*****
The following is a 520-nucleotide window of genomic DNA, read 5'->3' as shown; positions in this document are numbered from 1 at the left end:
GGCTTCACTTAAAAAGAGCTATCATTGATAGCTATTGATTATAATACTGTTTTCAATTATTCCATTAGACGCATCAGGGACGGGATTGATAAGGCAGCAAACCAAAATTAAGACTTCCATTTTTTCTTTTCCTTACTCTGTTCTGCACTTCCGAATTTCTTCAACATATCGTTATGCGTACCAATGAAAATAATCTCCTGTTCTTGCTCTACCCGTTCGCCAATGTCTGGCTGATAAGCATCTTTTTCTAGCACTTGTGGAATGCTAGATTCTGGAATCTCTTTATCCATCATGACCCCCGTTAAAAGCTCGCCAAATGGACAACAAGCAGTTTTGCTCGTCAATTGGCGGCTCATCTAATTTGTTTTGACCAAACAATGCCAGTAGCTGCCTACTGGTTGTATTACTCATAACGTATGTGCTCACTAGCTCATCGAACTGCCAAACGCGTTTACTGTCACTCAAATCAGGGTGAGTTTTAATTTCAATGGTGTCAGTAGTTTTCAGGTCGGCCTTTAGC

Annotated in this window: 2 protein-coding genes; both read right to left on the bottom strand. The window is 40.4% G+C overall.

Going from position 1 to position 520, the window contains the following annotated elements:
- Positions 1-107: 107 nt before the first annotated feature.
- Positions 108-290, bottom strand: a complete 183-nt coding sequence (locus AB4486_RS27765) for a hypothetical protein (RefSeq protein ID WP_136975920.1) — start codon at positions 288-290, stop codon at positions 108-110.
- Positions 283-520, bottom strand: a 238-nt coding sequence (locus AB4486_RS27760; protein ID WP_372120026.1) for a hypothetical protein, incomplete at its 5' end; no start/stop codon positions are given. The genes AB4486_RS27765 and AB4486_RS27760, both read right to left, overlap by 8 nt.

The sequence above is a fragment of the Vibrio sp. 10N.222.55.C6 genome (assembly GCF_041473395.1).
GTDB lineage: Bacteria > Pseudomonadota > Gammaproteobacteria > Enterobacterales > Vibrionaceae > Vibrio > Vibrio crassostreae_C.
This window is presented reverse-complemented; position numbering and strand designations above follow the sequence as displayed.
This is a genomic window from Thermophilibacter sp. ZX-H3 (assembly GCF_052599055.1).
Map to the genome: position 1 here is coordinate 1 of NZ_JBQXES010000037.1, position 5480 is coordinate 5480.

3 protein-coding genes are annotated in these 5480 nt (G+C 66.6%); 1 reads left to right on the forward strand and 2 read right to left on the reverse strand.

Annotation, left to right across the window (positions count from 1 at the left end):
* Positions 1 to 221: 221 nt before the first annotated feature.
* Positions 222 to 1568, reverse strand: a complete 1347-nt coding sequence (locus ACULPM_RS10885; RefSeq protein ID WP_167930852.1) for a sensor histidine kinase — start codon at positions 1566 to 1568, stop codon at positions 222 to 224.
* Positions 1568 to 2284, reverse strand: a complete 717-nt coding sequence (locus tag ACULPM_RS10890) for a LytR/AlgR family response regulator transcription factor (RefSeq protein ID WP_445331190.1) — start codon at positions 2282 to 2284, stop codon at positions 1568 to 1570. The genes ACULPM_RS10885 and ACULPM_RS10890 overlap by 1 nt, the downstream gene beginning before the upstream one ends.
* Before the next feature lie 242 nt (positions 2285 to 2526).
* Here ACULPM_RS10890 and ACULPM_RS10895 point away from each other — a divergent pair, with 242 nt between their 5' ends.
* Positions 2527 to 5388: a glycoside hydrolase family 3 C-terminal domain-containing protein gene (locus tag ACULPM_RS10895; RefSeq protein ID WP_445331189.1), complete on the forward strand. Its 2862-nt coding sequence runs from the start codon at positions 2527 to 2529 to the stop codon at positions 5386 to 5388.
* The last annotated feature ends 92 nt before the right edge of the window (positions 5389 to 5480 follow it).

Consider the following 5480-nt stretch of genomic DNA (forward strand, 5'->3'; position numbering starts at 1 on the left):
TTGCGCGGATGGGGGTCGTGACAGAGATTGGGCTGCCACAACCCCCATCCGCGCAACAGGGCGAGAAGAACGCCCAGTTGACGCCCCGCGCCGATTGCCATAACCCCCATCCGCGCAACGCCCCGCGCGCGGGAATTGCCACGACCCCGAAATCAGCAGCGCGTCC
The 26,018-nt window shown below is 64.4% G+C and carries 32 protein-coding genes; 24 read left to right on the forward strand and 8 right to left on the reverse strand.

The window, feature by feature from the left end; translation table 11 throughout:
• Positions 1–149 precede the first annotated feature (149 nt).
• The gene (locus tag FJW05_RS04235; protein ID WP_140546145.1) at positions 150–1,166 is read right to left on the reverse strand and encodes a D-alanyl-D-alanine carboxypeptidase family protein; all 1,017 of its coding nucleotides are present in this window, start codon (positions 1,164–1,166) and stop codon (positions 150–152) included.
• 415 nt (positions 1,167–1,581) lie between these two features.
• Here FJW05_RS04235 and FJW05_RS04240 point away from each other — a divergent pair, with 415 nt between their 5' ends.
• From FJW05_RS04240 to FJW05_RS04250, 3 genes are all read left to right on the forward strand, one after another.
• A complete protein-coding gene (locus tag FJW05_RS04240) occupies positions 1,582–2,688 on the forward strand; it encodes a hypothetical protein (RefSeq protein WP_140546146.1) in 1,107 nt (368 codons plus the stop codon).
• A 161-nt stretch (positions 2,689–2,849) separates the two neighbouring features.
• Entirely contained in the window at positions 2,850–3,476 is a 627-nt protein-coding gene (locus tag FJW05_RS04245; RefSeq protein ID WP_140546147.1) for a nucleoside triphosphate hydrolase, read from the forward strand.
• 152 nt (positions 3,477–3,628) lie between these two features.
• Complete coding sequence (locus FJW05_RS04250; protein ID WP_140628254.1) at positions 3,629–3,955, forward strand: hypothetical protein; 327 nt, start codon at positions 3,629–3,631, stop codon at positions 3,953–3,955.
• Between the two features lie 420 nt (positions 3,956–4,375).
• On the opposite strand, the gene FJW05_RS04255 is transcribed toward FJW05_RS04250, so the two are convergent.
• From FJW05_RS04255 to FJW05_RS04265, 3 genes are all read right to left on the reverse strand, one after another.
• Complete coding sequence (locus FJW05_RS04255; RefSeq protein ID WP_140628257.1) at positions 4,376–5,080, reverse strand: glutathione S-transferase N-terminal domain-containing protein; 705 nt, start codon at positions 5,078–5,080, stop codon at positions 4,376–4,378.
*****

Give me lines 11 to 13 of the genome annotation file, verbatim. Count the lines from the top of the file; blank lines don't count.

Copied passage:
This is a genomic window from Thermophilibacter sp. ZX-H3 (assembly GCF_052599055.1).
Map to the genome: position 1 here is coordinate 1 of NZ_JBQXES010000037.1, position 5480 is coordinate 5480.

3 protein-coding genes are annotated in these 5480 nt (G+C 66.6%); 1 reads left to right on the forward strand and 2 read right to left on the reverse strand.